CZECH-BORN writer Milan Kundera, author of the novel The Unbearable Lightness of Being who lived nearly five decades in Paris after emigrating in disillusionment from his Communist-ruled homeland, has died at the age of 94.
The Moravian Library (MZK) in the Czech city of Brno, which houses Mr. Kundera’s personal collection, said he died in his Paris apartment on Tuesday after a long illness.
Mr. Kundera won global accolades for the way he depicted themes and characters that floated between the mundane reality of everyday life and the lofty world of ideas.
Czech Prime Minister Petr Fiala said his works “reached whole generations of readers across all continents” while President Petr Pavel called him a “world-class writer.”
“With his fate in life, he symbolized the eventful history of our country in the 20th century,” Mr. Pavel said. “Kundera’s legacy will live on in his works.”
French Prime Minister Elisabeth Borne said Mr. Kundera was “a writer and a voice that we will miss”.
“Milan Kundera’s work is at the same time a deep, human, intimate and distant exploration,” she said. Mr. Kundera was born in Brno in 1929 but emigrated to France in 1975 after being ostracized for criticizing the 1968 Soviet invasion of Communist Czechoslovakia that crushed the Prague Spring liberal reform movement.
He rarely gave interviews, believing writers should speak through their work, and lived out of the public eye.
Fellow Czech writer Karel Hvizdala told Czech Television he saw his friend last November and he was already in poor health.
“I remember that on his hospital bed, which he had at home, he only had one book — The Plague by Albert Camus,” he said.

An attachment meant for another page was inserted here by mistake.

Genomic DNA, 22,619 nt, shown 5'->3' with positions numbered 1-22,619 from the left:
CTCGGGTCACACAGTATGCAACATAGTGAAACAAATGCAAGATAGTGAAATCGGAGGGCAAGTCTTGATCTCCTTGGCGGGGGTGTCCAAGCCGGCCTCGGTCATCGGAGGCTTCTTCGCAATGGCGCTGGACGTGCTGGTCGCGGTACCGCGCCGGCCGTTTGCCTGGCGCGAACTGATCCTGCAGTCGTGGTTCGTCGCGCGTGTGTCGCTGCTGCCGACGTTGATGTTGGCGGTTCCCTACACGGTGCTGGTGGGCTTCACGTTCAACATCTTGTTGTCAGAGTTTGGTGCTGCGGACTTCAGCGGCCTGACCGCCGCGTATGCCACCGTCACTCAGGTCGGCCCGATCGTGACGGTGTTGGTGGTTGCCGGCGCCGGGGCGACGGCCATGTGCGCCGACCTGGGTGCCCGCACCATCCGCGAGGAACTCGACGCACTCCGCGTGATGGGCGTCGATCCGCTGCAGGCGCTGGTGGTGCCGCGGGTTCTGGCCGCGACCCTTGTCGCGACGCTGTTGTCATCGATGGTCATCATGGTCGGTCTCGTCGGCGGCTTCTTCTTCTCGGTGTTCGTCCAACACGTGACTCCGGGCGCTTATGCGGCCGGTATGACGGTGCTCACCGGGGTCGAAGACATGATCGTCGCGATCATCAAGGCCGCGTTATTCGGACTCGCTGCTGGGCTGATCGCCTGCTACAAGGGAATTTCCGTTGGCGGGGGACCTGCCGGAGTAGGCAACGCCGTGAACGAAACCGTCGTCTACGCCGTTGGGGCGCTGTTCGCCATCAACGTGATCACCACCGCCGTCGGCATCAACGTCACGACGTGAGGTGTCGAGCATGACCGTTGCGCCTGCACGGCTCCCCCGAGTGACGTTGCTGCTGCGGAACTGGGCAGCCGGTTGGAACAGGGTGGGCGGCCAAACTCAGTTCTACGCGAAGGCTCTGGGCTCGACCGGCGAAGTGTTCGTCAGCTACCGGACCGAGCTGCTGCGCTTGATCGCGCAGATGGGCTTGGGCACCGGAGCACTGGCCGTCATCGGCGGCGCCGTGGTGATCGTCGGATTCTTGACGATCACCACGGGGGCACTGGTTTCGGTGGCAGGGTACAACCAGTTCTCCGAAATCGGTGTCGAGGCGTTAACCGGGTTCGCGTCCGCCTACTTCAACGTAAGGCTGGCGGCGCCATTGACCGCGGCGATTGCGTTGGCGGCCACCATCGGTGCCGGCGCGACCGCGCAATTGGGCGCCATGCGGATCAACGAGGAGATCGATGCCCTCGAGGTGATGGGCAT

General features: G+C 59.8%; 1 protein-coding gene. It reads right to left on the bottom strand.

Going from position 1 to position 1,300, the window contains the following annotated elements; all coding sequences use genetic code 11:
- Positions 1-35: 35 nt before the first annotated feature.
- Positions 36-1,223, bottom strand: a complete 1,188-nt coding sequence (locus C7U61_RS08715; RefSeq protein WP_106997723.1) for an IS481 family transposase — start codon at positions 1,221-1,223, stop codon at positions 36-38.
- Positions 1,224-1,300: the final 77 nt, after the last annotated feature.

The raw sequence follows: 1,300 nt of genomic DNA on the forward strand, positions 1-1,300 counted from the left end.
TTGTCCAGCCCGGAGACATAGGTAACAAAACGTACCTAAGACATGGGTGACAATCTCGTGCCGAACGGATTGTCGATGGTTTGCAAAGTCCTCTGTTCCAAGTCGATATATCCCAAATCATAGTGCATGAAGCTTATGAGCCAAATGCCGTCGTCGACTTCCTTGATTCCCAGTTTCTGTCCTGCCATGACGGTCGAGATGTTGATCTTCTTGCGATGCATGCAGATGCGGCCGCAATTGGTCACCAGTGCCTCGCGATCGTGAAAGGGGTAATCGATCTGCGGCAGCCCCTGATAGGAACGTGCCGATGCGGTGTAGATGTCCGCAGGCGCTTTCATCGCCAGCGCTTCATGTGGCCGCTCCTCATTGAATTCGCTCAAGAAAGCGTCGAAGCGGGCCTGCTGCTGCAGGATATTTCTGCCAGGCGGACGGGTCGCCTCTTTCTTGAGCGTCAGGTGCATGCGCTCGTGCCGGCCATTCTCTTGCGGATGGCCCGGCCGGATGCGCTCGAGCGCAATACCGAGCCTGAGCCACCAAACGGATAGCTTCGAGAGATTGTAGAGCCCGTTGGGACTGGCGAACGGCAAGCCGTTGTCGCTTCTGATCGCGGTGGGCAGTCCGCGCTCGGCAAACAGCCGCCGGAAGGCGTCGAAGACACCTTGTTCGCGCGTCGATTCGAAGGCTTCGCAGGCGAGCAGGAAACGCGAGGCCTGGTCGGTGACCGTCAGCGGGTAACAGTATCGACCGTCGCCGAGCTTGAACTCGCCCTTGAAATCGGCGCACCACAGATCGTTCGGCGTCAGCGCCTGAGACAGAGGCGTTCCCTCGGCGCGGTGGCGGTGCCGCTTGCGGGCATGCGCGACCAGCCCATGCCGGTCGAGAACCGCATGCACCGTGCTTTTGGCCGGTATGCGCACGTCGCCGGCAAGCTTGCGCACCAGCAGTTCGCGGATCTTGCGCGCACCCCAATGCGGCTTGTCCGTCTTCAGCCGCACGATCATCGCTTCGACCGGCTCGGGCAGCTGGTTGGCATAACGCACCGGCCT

Mr. Kundera’s first novel, The Joke, was published in 1967 and offered a scathing portrayal of the Czechoslovak Communist regime and the ruling party of which he was still a member.
He ultimately abandoned hopes that the party could be reformed in a democratic direction, and moved to France. Four years later, he was stripped of his Czechoslovak citizenship.
He told the French daily Le Monde in 1976 that to call his works political was to oversimplify, and therefore obscure their true significance, but his books often took a political tone.
The Book of Laughter and Forgetting (1979) was a story written in seven parts that showed the power of totalitarian regimes to erase parts of history and create an alternative past — a work that the New York Times called “genius” in its review.
His best known book, The Unbearable Lightness of Being (1984), focused on the Prague Spring and its turbulent demise with Czechs despairing of totalitarianism’s grip retreating into obscure private lives or emigrating to the West.
It was made into a film starring Daniel Day-Lewis, Lena Olin and Juliette Binoche and directed by Philip Kaufman in 1988, earning two Academy Award nominations.
Oxford University professor Timothy Garton Ash, author and historian focused on central Europe, said Mr. Kundera “did so much to implant the idea and culture of Central Europe into the imagination of the world”.
Mr. Kundera once told an interviewer he considered himself French rather than an emigré. He wrote later novels in French.
Le Monde called him a “tireless defender of the novel” in reporting his death.
“Undoubtedly the most European of writers, he impersonated the subtle contrasts of our world,” Paris Mayor Anne Hidalgo said.
After the 1989 Velvet Revolution that peacefully overthrew Czechoslovakia’s Communist regime and ushered in pro-Western democracy, Mr. Kundera only rarely made public visits home but would quietly visit friends and family.
He regained Czech citizenship in 2019. — Reuters